“A strange yet vaguely familiar maze of streets and stairs, walls, columns, towers, and domes expanding in every direction.” -Freud
The Seat of Projection
Architects are given landscapes and upon them, build visions of cities and buildings. These visions are ideally projected on sites that act as blank canvases upon which all creativity is unleashed. But what happens when we introduce external stimuli into this act of creation? What if the site is not a tabula rasa but is an eternal city, locked and steeped in history?
When we are asked to redesign or even add to such cities that already exist, we are unable to unleash our true creative potential. Its only when the reality is distorted, exaggerated and heightened does the capacity to craft something entirely new emerge. Through a process of distortion, representations of cities can shift from concrete forms to abstract ones. This abstraction brings along with it a sense of the new and unknown, through a process of de familiarization. Through erasing its iconic views, that architect is then invited to engage with the spaces in unique ways. The city then opens itself to infinite possibilities.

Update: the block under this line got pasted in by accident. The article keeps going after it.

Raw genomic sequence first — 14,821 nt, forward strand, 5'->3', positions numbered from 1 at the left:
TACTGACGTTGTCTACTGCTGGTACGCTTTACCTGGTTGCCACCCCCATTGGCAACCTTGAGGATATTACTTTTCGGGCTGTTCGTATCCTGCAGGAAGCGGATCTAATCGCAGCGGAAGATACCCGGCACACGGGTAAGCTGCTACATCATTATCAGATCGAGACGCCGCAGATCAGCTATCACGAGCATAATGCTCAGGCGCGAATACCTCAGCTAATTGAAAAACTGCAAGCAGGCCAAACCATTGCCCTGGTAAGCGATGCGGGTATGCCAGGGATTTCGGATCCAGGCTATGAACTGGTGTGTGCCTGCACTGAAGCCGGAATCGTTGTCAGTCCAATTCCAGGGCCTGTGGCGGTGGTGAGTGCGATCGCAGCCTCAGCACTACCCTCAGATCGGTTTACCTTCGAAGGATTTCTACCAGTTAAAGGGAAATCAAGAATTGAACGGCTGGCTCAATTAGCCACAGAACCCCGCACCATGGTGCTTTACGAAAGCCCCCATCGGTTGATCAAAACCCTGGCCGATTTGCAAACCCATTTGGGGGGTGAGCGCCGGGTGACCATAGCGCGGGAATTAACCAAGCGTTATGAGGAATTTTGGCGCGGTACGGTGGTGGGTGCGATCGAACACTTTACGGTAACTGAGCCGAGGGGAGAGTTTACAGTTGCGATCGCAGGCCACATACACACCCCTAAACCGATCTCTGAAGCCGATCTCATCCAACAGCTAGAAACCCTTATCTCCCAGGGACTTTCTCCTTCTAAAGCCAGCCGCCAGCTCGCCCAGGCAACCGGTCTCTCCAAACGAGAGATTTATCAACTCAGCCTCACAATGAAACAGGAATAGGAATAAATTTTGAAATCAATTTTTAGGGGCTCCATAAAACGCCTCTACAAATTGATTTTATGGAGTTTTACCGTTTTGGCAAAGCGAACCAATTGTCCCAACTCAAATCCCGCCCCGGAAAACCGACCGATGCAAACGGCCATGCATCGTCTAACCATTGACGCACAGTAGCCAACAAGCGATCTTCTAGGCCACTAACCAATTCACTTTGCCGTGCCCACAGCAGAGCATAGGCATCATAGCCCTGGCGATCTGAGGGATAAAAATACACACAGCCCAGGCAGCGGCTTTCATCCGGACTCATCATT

Nolli’s map used the figure and ground technique, locking Rome into a two-dimensional view. Ironically the rigid cartography reduced the city to its absolute form, where the figure is the building and the ground is the void. It is this reductive form of drawing that enables us to project our own identities, perceptions and ideas on the city. In this way it becomes valid to recognise the figure ground as a diagnostic tool.
The Catoptric theatre is the architect’s mind removed from the architect’s body. Often our minds cannot obscure reality. As Wittgenstein’s duck rabbit sketch demonstrates, we either see a duck, or a rabbit; both existing independently, what we don’t see is the third form, the ‘Duck-Rabbit’.
Similarly the Rorschach’s inkblot test used Gestalt principles. The inkblot is neither formless nor formal; it is a formless form, so empty of meaning that it allows for multiple possibilities.
It is important to see cities as formless figures; the capacity for a city to exhibit this quality gives it the ability for it to be envisioned the way the architect chooses it to be.